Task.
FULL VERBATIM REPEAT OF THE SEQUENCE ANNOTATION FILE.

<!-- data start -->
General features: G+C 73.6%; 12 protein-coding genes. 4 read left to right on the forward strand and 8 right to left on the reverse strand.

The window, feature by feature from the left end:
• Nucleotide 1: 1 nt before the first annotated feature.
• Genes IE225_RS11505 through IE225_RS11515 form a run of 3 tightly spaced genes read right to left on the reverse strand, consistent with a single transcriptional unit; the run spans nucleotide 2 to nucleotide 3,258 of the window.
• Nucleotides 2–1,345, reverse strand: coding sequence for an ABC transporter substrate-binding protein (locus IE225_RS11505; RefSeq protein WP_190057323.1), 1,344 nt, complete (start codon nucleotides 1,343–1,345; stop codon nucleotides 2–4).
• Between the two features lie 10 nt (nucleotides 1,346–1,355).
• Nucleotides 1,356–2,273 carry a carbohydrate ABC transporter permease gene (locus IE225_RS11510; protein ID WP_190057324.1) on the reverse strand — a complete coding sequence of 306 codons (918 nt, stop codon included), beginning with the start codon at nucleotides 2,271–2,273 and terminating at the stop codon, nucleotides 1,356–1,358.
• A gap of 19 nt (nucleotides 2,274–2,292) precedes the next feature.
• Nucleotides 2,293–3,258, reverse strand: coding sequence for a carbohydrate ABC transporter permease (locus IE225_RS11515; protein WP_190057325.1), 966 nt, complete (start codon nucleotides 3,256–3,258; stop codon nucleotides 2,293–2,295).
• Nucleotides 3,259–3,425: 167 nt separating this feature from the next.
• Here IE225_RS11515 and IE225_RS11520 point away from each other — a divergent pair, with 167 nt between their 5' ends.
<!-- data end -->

General features: G+C 73.6%; 12 protein-coding genes. 4 read left to right on the forward strand and 8 right to left on the reverse strand.

The window, feature by feature from the left end:
• Nucleotide 1: 1 nt before the first annotated feature.
• Genes IE225_RS11505 through IE225_RS11515 form a run of 3 tightly spaced genes read right to left on the reverse strand, consistent with a single transcriptional unit; the run spans nucleotide 2 to nucleotide 3,258 of the window.
• Nucleotides 2–1,345, reverse strand: coding sequence for an ABC transporter substrate-binding protein (locus IE225_RS11505; RefSeq protein WP_190057323.1), 1,344 nt, complete (start codon nucleotides 1,343–1,345; stop codon nucleotides 2–4).
• Between the two features lie 10 nt (nucleotides 1,346–1,355).
• Nucleotides 1,356–2,273 carry a carbohydrate ABC transporter permease gene (locus IE225_RS11510; protein ID WP_190057324.1) on the reverse strand — a complete coding sequence of 306 codons (918 nt, stop codon included), beginning with the start codon at nucleotides 2,271–2,273 and terminating at the stop codon, nucleotides 1,356–1,358.
• A gap of 19 nt (nucleotides 2,274–2,292) precedes the next feature.
• Nucleotides 2,293–3,258, reverse strand: coding sequence for a carbohydrate ABC transporter permease (locus IE225_RS11515; protein WP_190057325.1), 966 nt, complete (start codon nucleotides 3,256–3,258; stop codon nucleotides 2,293–2,295).
• Nucleotides 3,259–3,425: 167 nt separating this feature from the next.
• Here IE225_RS11515 and IE225_RS11520 point away from each other — a divergent pair, with 167 nt between their 5' ends.